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Adobe Launches Own E-Book Store

from the if-no-one-else-will... dept

So soon after Barnes & Noble shut down their own eBook store, Adobe apparently realized they need to jumpstart this market on their own, if they want to make sure that electronic books start showing up in their preferred pdf format. So, they’ve gone and launched their own damn e-book store with a ton of books and magazines – all in the pdf format, of course. An interesting idea (sort of like Apple opening up iTunes to drive iPod sales). However, Adobe may find that they have a bigger hurdle to face. They won’t get the same sort of buzz that Apple got, most people don’t associate Adobe with electronic books, and plenty of people are still unsure why they want electronic books. Yes, there are some who like e-books, and who are familiar with Adobe’s efforts, but it’s been a small group, and it’s unclear if this will alert many more people.

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Comments on “Adobe Launches Own E-Book Store”

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Bob Dole says:


Not that I’d ever read a book on a Blackberry, but mine can decode text-based PDF documents. I’d rather have someone pushing PDF as an ebook format than those other crazy, rights limited formats. Readily available tools can convert PDFs into plain TXT (thanks Dmitry Sklyarov).

For the times when I need a book right now and don’t want to wait a week for Amazon to ship it, an e-book might make sense.

Oliver Wendell Jones (profile) says:

Re: Cool

a)Adobe’s .PDF based ebook can be rights-limited just like any other ebook format. I’d be willing to be you that the ones for ‘sale’ on Adobe’s site are all restricted and can’t be shared.

b) There are utilities for converting at least some of the other right-limited file formats. I downloaded a utility that converts .LIT (MS Reader) format to plain text.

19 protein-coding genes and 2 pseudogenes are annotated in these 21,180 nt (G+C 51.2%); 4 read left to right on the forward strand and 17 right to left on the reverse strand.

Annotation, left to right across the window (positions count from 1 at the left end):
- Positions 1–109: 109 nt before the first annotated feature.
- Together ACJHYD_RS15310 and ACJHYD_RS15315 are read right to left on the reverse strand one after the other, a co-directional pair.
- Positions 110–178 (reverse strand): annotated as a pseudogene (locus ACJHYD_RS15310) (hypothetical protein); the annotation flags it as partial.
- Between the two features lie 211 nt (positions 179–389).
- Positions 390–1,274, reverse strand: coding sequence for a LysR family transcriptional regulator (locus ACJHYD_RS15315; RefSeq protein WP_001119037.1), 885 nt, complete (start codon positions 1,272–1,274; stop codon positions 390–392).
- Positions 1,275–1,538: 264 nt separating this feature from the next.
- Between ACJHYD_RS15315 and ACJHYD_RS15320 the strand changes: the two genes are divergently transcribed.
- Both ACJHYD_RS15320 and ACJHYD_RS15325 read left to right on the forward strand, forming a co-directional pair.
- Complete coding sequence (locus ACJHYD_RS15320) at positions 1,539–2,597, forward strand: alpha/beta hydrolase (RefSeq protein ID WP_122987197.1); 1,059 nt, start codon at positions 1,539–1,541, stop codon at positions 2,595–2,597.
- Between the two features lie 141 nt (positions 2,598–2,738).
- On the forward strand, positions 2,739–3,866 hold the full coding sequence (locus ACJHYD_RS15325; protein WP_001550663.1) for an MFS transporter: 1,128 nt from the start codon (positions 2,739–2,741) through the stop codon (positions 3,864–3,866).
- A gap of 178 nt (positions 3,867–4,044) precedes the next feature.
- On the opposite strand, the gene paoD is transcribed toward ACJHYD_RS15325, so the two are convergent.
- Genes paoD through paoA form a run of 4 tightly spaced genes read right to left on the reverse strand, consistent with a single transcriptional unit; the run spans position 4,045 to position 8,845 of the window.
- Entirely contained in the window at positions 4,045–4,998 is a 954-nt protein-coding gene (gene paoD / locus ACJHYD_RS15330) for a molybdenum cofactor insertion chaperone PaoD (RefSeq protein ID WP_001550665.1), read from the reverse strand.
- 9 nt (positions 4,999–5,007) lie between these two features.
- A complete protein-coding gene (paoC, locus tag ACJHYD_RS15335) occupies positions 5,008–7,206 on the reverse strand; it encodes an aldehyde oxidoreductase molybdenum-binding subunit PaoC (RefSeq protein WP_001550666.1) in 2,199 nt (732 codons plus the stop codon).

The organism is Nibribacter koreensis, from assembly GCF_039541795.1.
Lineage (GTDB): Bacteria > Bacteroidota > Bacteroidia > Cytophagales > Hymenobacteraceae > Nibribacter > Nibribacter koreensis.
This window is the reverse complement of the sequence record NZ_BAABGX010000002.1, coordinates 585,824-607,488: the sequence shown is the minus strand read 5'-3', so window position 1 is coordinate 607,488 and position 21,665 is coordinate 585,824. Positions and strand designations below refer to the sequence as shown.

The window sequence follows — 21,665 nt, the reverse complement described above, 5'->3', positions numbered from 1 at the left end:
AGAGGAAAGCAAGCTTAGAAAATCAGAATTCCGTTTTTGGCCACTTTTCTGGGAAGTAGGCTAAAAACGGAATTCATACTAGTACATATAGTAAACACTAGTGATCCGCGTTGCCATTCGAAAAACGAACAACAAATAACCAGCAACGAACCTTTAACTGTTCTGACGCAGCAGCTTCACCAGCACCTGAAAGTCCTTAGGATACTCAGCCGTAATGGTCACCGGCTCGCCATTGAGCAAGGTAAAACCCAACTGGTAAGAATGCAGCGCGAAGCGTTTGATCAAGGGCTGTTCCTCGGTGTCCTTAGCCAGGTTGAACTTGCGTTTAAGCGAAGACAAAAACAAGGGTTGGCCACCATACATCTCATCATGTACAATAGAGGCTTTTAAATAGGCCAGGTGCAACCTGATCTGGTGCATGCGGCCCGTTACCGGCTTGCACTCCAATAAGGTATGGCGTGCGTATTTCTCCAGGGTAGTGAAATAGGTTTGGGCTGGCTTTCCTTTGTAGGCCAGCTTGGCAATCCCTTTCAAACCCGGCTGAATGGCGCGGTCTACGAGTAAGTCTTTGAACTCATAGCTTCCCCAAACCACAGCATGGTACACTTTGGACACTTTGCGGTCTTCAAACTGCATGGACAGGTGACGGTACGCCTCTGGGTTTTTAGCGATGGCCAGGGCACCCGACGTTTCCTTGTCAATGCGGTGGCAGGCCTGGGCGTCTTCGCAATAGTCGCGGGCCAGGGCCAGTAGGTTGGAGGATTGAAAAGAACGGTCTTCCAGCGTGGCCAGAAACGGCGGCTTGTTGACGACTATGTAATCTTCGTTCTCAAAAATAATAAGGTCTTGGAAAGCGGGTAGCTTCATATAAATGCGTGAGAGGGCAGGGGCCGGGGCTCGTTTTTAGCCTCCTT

Oliver Wendell Jones (profile) says:

Re: Re: Re: Cool

The PDF specification is published (see http://partners.adobe.com/asn/tech/pdf/specifications.jsp). Are the others?

Oh, you mean legitimate methods for converting right-limited file formats? 🙂

I downloaded a simple command-line program called CLit that converts .LIT files to plain text. I’ve seen other ones available, but .LIT is the format I am most familiar with, so it’s the only one I’ve bothered with so far.

Michael Ward (profile) says:

Adobe's e-book store

Overdrive is running the store for Adobe; they do one for Yahoo, too, but nobody’s noticed yet.

For Adobe, this is a chance to make a tiny bit of money on sales and get a lot of publicity for PDF. Of course, Adobe doesn’t make any money on PDF directly; they make it by selling the tools for PDF construction. You don’t even have to use Adobe’s tools; the PDF spec is a public document and there are several other companies competing with Adobe.

The digital rights are set by the publisher, not by Adobe. The publisher can allow unlimited printing and copying, read-aloud, lending, and duplication if they feel comfortable with it. We do; all our e-books have lowest DRM and we depend on moral suasion. If your favorite publisher limits your rights, send them a letter of complaint.

The prices for e-books are set by the publishers. Editorial and management costs for e-books are exactly the same as they are for printed books; production and shipping are less expensive. Most books are sold through a distributor, who takes 55% of the list price. The publisher gets 45% of some price that has to cover his costs–including royalties to the author. Some e-books will cost less than mass-market paperbacks; some will have to cost more because the fixed costs have to be amortized over a small number of copies sold. For an e-book edition of a title with hardcover and paperback editions also published, the e-book should cost less than the paperback. If your favorite publisher charges too much for his e-books, send him a letter of complaint.

Good places to learn about e-books are ebookweb.org and knowbetter.com.

E-book sales increase steadily every year, with or without hype. They started from a tiny base, and this year they’re becoming a measureable factor in book publishing and selling. The real era of e-books will only arrive when better reading devices at lower prices are available: perhaps smart phones with good screens, or truly inexpensive tablet or notebook-size computers.

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